A group of German and Swiss families who arrived on a steamboat in 1856 were Beaver Bay’s first settlers. A nationwide financial panic the very next year caused the abandonment of all the other fledgling towns between Duluth and Grand Portage, but these hardy immigrants remained.
A sawmill provided the livelihood for most of the town’s first residents, and soon several Ojibwe families moved here to join them in the lumbering business. About two dozen, including John Beargrease, a legendary North Shore resident who is famous for delivering the mail by dogsled before any roads or trails existed in these parts, were laid to rest in the traditional burial ground behind town. There’s little to see here since it is left in a natural state, but if you want to visit, take the first left off County Highway 4.
The Beaver Bay Agate Shop (1003 Main St., 218/226-4847, www.beaverbayagate.com, 9 a.m.–5 p.m. daily) is worth a look even if you don’t want to buy.
Half a mile before town is Cove Point Lodge (4614 Hwy 61, 218/226-3221 or 800/598-3221, www.covepointlodge.com, $128 rooms, $209 cottages), a great hotel in a great setting on 150 acres. All rooms in the lodge, built and decorated in the classic Northwoods style, face the lake, as do the large two- and three-bedroom cottages. Guests can use the pool, whirlpool, sauna, and canoes, but lazily watching the lake appears to be the most popular activity. A spur trail connects the lodge to the Superior Hiking Trail.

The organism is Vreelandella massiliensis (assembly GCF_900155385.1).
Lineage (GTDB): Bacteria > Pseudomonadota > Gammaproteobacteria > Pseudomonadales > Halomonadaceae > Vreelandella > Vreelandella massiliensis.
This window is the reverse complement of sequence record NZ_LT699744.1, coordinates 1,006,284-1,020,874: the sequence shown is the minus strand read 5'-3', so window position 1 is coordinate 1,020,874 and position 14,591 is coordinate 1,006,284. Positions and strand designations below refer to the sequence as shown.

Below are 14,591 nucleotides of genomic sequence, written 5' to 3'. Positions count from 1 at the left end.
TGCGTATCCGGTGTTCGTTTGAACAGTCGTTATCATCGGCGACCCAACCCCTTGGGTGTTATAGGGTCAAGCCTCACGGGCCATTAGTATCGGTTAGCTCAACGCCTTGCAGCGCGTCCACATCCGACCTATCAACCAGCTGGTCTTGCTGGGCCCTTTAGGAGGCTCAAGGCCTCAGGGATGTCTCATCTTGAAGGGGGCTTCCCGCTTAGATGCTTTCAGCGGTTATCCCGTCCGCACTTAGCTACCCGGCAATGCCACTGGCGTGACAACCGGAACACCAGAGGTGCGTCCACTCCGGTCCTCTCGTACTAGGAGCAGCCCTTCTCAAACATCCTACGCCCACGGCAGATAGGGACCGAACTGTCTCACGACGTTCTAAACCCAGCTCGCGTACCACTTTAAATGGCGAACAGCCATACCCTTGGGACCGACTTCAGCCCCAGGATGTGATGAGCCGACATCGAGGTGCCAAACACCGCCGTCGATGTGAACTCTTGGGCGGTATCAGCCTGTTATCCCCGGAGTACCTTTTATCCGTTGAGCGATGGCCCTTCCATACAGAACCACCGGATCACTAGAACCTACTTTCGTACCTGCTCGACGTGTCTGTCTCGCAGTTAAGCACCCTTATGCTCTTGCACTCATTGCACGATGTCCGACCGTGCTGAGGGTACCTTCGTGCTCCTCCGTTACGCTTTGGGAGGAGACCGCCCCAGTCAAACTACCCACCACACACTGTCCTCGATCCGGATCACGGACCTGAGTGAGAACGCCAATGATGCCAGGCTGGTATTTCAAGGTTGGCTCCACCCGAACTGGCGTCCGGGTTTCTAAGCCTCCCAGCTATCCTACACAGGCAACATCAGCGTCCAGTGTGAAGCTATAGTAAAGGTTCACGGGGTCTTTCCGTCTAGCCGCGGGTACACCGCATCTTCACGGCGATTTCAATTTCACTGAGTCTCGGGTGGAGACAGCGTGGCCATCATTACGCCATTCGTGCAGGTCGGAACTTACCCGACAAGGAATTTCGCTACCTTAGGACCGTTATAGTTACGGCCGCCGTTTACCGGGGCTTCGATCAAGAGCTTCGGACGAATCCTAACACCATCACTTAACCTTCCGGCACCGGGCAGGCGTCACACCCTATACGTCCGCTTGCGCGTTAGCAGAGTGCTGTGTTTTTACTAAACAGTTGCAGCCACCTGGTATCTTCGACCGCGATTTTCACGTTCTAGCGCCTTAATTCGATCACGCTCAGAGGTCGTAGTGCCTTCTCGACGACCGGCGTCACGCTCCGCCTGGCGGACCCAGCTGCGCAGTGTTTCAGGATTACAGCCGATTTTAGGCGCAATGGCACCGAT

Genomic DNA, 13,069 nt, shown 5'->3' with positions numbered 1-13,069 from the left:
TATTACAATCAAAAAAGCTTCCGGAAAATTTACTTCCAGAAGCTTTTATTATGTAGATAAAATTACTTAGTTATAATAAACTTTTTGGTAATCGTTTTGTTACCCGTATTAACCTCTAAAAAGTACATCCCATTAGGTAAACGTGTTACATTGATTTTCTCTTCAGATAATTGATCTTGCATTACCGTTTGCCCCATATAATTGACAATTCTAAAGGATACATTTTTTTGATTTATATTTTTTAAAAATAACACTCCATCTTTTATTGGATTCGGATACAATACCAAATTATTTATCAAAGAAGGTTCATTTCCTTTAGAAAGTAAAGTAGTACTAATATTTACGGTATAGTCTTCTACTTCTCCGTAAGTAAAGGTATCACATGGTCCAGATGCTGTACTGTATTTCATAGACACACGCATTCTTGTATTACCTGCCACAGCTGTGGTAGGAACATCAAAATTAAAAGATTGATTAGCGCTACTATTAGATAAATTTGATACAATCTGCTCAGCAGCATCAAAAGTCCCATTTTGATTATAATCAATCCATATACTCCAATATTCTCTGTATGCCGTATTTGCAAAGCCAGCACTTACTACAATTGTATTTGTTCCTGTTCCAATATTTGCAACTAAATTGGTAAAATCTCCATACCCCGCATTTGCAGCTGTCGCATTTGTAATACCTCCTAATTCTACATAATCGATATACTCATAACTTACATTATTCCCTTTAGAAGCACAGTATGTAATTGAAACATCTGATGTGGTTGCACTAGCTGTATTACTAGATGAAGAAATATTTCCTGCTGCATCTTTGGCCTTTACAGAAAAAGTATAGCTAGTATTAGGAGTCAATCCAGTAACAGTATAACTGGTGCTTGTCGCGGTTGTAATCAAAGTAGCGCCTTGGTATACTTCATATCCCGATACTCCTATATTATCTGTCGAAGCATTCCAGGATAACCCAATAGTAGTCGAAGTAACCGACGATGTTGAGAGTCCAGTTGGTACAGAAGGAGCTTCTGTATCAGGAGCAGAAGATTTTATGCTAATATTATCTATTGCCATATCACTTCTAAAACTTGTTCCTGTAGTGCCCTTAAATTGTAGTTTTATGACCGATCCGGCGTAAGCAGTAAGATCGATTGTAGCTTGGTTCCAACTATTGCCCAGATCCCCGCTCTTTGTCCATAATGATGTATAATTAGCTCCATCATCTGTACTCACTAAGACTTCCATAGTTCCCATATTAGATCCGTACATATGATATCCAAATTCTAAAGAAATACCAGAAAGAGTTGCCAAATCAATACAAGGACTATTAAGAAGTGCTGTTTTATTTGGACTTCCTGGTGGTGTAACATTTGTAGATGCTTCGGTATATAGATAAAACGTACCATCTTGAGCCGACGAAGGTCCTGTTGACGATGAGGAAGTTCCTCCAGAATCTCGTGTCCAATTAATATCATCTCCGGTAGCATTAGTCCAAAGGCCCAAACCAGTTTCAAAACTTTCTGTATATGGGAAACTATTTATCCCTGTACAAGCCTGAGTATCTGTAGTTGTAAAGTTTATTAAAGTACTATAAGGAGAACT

The plain-Jane Inn at Beaver Bay (1017 Main St., 218/226-4351, www.innatbeaverbay.com, $55–130) is on the main drag, away from the lake, but very close to hiking and ATV trails. If you plan to spend most of your time outside anyway, this is an affordable choice. Not all rooms have air-conditioning.
The inimitable Northern Lights Roadhouse (Hwy. 61, 218/226-3012, 10 a.m.–8 p.m. Sun.–Thurs., 10 a.m.–9 p.m. Fri.–Sat., summer hours sometimes longer) serves big platters of Northwoods game and Scandinavian specialties in a dining room full of outdoor gear and on a patio surrounded by wildflowers.
Get a quick sandwich or a sweet treat at Wits’ End Corner Country Store and Bakery (Hwy. 61, 218/226-4074, www.witsendcorner.com, 8:30 a.m.–5 p.m. Tues.–Sat., closed Sun.–Mon.), where they bake bread, cookies, cakes, and more daily. It’s also stocked with deli meats and cheese, a few meals to take home, and gifts.
© Tim Bewer from Moon Minnesota, 3rd Edition